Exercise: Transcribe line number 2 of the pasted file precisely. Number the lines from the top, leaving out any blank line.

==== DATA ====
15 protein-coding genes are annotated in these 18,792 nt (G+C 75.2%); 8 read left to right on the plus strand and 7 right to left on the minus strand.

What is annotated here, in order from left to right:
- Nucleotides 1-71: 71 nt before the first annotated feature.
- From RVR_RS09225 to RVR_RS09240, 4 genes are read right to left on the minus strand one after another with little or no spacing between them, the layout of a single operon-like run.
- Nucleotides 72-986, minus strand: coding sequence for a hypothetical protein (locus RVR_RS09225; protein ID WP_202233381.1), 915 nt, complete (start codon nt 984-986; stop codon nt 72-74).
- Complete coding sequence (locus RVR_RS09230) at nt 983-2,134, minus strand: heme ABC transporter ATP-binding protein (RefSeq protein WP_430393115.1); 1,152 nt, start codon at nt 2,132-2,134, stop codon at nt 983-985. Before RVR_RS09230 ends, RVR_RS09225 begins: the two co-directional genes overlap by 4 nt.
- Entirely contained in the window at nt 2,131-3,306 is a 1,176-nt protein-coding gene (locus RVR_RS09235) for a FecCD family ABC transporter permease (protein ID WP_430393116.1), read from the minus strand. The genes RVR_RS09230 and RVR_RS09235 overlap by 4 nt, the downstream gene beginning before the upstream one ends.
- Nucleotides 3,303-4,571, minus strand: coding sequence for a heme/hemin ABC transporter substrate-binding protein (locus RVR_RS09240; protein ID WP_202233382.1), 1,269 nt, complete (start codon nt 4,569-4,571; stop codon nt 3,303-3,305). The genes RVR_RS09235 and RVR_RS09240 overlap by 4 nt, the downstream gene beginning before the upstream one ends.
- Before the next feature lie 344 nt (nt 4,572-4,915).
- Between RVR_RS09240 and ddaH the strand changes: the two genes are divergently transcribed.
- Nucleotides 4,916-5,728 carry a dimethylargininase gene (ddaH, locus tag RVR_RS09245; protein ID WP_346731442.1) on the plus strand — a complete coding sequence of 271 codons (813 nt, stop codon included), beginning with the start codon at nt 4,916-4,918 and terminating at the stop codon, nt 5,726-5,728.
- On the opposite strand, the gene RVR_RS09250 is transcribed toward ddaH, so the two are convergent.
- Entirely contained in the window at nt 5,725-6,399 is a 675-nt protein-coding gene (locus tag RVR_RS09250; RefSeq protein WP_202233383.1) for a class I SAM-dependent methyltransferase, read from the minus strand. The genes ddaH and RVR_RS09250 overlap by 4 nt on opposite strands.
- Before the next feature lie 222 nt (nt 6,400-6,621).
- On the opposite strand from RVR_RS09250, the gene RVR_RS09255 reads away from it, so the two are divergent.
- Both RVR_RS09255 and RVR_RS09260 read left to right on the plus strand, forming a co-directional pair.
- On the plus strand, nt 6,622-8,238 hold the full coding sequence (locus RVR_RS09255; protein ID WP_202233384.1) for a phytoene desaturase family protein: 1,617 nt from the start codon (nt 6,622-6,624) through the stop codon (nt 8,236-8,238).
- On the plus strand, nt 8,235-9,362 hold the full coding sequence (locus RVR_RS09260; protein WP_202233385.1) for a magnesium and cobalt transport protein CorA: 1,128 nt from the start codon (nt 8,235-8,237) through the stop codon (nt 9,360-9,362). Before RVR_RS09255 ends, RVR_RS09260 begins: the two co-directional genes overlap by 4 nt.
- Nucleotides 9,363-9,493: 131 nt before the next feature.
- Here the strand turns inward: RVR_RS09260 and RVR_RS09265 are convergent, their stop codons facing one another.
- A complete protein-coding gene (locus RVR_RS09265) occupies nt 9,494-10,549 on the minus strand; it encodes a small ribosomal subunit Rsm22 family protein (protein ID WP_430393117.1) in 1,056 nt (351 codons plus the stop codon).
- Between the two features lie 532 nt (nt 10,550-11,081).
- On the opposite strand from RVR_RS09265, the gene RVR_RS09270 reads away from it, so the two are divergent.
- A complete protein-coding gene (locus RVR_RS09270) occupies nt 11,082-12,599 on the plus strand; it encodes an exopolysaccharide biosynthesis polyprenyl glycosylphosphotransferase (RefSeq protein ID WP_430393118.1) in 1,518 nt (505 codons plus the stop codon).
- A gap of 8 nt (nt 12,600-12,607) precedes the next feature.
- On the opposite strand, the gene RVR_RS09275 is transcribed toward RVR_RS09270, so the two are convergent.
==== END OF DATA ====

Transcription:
What is annotated here, in order from left to right: